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Inteview with Goldkeyz, a Nigerian music producer 

​Interview with Ayo Onaduja for More Branches.                                                ________________________________________

Why did you name yourself Goldkeyz and what do you understand by being a producer ?

Goldkeyz : Actually didn’t name myself ‘Goldkeyz’. It was given to me by Bankyondbeatz. He inspired me to start making music. Big shouts to him. What I understand by being a producer is more than just getting on a DAW and making a beat. You have to be conscious of the artists’ style, know what to do to bring out the best in him/her, even instruct the artists from the recording stage when necessary.

I want to talk about the relationship you have with Bernie And Banky? You all are friends from college and somehow feed off each others’s energy

Goldkeyz : Bernie is my cousin, friends with Banky for years now since high school. Basically brothers to me. Yeah about that, it’s just good vibes. We know where we’re coming from and where we intend on going with our plans. We just keep ourselves in the loop: when new projects are recorded we link up, listen, rub minds, pure vibes.

My sound is dark and spiritual; easy to sink into. I pay attention to the percussions in my music- Goldkey.

Explain the music you create ?

Goldkeyz : I make laid-back music-simple and mellow. During production of instrumentals I make sure all the elements I’m adding counts and I pay attention to every detail; makes it easier for the artists to work with. I can say I make timeless music too- doesn’t age over time, still sounds fresh when you listen even when it was made years back.

Define your sound, the elements and tone of your music.

Goldkeyz : My sound is dark and spiritual; easy to sink into. I pay attention to the percussions in my music. it really gives that drive, then the rest just comes honestly. Grew up listening to African music from the likes of King Sunny Ade, Chief Ebenezer Obey, Fela Kuti and so on. My dad played them a lot when I was younger. Even till date i really love the percussions in the music, the way they swing. I picked that up and tend to fuse it with the new school drums.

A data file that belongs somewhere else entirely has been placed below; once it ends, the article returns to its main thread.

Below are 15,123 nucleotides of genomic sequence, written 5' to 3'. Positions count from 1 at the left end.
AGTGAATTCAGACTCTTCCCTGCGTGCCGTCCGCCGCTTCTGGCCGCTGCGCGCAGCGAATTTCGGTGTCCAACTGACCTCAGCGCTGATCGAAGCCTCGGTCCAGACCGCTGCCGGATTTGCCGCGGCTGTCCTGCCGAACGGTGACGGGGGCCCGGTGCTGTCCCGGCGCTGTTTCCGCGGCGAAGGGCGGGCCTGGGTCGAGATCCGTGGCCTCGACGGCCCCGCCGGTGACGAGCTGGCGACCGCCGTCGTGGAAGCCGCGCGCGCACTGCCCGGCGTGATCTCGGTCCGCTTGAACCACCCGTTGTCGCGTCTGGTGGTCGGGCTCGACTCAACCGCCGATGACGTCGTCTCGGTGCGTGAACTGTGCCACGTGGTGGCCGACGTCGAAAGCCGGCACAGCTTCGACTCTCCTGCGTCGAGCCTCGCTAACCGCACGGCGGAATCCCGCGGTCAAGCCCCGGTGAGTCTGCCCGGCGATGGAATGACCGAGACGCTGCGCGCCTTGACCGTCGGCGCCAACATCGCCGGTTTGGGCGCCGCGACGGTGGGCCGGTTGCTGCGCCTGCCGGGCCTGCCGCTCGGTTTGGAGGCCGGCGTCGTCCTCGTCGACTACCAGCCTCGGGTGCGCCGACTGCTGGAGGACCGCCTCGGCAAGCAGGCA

Let’s talk about your debut body of work ‘Afrocentric’, the story behind its inception, what inspired it and the direction of your music moving forward ?

Goldkeyz : ‘Afrocentric’ that project is still very dear to me. Then I believed I’ve found my sound. There’s this exotic sound I created with the afro music, you could hear that on Mainland Cruise, Roulette and the rest. Most songs were recorded way back and was lying around on my computer. When I came up with the idea of having a project out for listeners I just compiled them and made some more,; staying true to the culture. Now music is evolving day by day so holding on to bits of afro elements and blending it with different sounds is one way I’m pushing my music forward, plus I’m working on a project and I have some plans lined up for that.

Defining the music of my generation I would say is almost impossible because music on its own is wide and can’t be boxed. 

Define the music of your generation from a perspective of the sounds being infused and created by producers ?

Goldkeyz :  Defining the music of my generation I would say is almost impossible because music on its own is wide and can’t be boxed. Essentially, as a music producer it is very easy to be creative with the beat selection and fusing different sounds for the artiste I’m looking to work with just because this generation is exposed to a whole range of music.

African music is globally recognized, how does that affect your mindset in creating ?

Goldkeyz : To be totally honest with you, when I create music, I don’t put all you’ve mentioned in consideration. I just put sounds that I am comfortable with together and I create, anywhere my sound reaches, the people there would relate and enjoy my music.

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